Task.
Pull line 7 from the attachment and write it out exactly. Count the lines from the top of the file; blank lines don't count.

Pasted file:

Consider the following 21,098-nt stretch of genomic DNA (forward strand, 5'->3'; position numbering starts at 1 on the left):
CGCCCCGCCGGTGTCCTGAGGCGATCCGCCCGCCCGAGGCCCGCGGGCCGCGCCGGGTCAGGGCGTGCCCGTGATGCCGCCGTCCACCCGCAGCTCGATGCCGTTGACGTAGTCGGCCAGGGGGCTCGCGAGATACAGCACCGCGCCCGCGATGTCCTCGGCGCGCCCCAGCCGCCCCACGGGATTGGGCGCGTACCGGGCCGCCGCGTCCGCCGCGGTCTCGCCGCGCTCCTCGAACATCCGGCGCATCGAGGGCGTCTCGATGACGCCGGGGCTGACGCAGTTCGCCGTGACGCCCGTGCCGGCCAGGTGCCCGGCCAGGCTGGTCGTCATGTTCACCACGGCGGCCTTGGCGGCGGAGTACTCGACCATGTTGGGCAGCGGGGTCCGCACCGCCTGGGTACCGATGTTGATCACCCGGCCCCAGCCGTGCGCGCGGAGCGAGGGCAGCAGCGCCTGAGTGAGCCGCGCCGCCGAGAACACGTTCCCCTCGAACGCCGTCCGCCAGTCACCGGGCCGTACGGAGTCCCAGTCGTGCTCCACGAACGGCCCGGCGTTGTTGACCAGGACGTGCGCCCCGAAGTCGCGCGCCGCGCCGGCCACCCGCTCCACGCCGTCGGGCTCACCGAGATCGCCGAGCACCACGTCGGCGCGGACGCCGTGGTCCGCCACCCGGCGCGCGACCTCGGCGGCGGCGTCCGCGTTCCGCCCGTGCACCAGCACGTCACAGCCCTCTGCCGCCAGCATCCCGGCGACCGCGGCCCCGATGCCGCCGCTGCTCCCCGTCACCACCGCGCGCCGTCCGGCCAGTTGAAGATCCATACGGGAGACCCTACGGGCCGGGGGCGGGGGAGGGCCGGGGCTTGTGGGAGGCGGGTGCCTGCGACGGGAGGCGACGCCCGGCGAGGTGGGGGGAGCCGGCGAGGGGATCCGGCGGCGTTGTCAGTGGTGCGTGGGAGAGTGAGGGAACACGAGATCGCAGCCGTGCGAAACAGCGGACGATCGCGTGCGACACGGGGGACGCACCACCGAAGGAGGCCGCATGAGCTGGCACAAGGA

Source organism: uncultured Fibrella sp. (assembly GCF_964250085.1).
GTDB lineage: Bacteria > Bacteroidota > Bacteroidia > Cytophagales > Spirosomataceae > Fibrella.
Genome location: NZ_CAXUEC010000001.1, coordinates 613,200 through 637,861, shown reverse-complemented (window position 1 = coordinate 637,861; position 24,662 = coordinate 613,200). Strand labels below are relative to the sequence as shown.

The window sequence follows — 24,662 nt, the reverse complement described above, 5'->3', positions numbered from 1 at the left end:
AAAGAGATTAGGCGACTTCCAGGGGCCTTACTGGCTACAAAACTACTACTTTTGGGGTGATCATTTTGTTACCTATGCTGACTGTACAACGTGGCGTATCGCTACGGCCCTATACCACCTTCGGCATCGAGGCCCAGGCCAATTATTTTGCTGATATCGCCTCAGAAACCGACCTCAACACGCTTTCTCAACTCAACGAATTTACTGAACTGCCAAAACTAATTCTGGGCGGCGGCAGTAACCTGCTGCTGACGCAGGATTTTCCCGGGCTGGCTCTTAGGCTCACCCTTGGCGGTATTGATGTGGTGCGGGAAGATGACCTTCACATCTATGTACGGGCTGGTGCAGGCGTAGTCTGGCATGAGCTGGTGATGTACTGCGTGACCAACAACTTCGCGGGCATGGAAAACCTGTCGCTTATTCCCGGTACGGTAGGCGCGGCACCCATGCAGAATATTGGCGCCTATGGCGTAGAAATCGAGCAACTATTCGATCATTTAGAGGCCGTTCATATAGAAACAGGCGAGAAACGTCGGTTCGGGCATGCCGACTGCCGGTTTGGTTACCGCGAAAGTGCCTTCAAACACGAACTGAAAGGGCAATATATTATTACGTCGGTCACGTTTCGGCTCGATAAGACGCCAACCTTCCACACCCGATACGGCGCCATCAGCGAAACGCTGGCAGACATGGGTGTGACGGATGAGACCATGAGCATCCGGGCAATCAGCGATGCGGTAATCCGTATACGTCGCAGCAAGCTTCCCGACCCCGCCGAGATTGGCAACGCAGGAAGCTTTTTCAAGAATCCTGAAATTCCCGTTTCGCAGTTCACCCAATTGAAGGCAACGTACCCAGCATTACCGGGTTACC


AAAGAGATTAGGCGACTTCCAGGGGCCTTACTGGCTACAAAACTACTACTTTTGGGGTGATCATTTTGTTACCTATGCTGACTGTACAACGTGGCGTATCGCTACGGCCCTATACCACCTTCGGCATCGAGGCCCAGGCCAATTATTTTGCTGATATCGCCTCAGAAACCGACCTCAACACGCTTTCTCAACTCAACGAATTTACTGAACTGCCAAAACTAATTCTGGGCGGCGGCAGTAACCTGCTGCTGACGCAGGATTTTCCCGGGCTGGCTCTTAGGCTCACCCTTGGCGGTATTGATGTGGTGCGGGAAGATGACCTTCACATCTATGTACGGGCTGGTGCAGGCGTAGTCTGGCATGAGCTGGTGATGTACTGCGTGACCAACAACTTCGCGGGCATGGAAAACCTGTCGCTTATTCCCGGTACGGTAGGCGCGGCACCCATGCAGAATATTGGCGCCTATGGCGTAGAAATCGAGCAACTATTCGATCATTTAGAGGCCGTTCATATAGAAACAGGCGAGAAACGTCGGTTCGGGCATGCCGACTGCCGGTTTGGTTACCGCGAAAGTGCCTTCAAACACGAACTGAAAGGGCAATATATTATTACGTCGGTCACGTTTCGGCTCGATAAGACGCCAACCTTCCACACCCGATACGGCGCCATCAGCGAAACGCTGGCAGACATGGGTGTGACGGATGAGACCATGAGCATCCGGGCAATCAGCGATGCGGTAATCCGTATACGTCGCAGCAAGCTTCCCGACCCCGCCGAGATTGGCAACGCAGGAAGCTTTTTCAAGAATCCTGAAATTCCCGTTTCGCAGTTCACCCAATTGAAGGCAACGTACCCAGCATTACCGGGTTACC